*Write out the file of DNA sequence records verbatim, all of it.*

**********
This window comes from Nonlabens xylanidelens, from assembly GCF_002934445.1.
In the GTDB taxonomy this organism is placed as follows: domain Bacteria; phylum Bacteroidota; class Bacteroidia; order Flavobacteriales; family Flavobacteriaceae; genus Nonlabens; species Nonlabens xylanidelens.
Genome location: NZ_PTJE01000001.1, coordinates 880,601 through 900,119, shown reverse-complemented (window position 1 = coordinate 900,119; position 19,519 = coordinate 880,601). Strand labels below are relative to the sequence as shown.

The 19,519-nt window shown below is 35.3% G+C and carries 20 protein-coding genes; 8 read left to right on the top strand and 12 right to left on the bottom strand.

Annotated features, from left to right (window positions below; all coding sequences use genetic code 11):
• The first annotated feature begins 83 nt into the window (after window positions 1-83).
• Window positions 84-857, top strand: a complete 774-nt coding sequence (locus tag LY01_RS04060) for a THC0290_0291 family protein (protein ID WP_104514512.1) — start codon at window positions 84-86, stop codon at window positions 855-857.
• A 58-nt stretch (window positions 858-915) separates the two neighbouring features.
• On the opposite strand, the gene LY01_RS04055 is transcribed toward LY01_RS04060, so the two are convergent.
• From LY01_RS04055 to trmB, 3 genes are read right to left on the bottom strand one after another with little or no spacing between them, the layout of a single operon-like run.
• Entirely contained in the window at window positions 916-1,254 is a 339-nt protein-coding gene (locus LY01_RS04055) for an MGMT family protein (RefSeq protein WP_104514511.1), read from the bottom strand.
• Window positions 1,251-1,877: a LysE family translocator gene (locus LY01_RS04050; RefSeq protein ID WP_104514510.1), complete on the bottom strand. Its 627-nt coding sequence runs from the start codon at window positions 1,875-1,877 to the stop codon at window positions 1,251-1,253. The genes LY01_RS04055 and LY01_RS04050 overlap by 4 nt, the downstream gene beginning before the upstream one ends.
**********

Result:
This window comes from Nonlabens xylanidelens, from assembly GCF_002934445.1.
In the GTDB taxonomy this organism is placed as follows: domain Bacteria; phylum Bacteroidota; class Bacteroidia; order Flavobacteriales; family Flavobacteriaceae; genus Nonlabens; species Nonlabens xylanidelens.
Genome location: NZ_PTJE01000001.1, coordinates 880,601 through 900,119, shown reverse-complemented (window position 1 = coordinate 900,119; position 19,519 = coordinate 880,601). Strand labels below are relative to the sequence as shown.

The 19,519-nt window shown below is 35.3% G+C and carries 20 protein-coding genes; 8 read left to right on the top strand and 12 right to left on the bottom strand.

Annotated features, from left to right (window positions below; all coding sequences use genetic code 11):
• The first annotated feature begins 83 nt into the window (after window positions 1-83).
• Window positions 84-857, top strand: a complete 774-nt coding sequence (locus tag LY01_RS04060) for a THC0290_0291 family protein (protein ID WP_104514512.1) — start codon at window positions 84-86, stop codon at window positions 855-857.
• A 58-nt stretch (window positions 858-915) separates the two neighbouring features.
• On the opposite strand, the gene LY01_RS04055 is transcribed toward LY01_RS04060, so the two are convergent.
• From LY01_RS04055 to trmB, 3 genes are read right to left on the bottom strand one after another with little or no spacing between them, the layout of a single operon-like run.
• Entirely contained in the window at window positions 916-1,254 is a 339-nt protein-coding gene (locus LY01_RS04055) for an MGMT family protein (RefSeq protein WP_104514511.1), read from the bottom strand.
• Window positions 1,251-1,877: a LysE family translocator gene (locus LY01_RS04050; RefSeq protein ID WP_104514510.1), complete on the bottom strand. Its 627-nt coding sequence runs from the start codon at window positions 1,875-1,877 to the stop codon at window positions 1,251-1,253. The genes LY01_RS04055 and LY01_RS04050 overlap by 4 nt, the downstream gene beginning before the upstream one ends.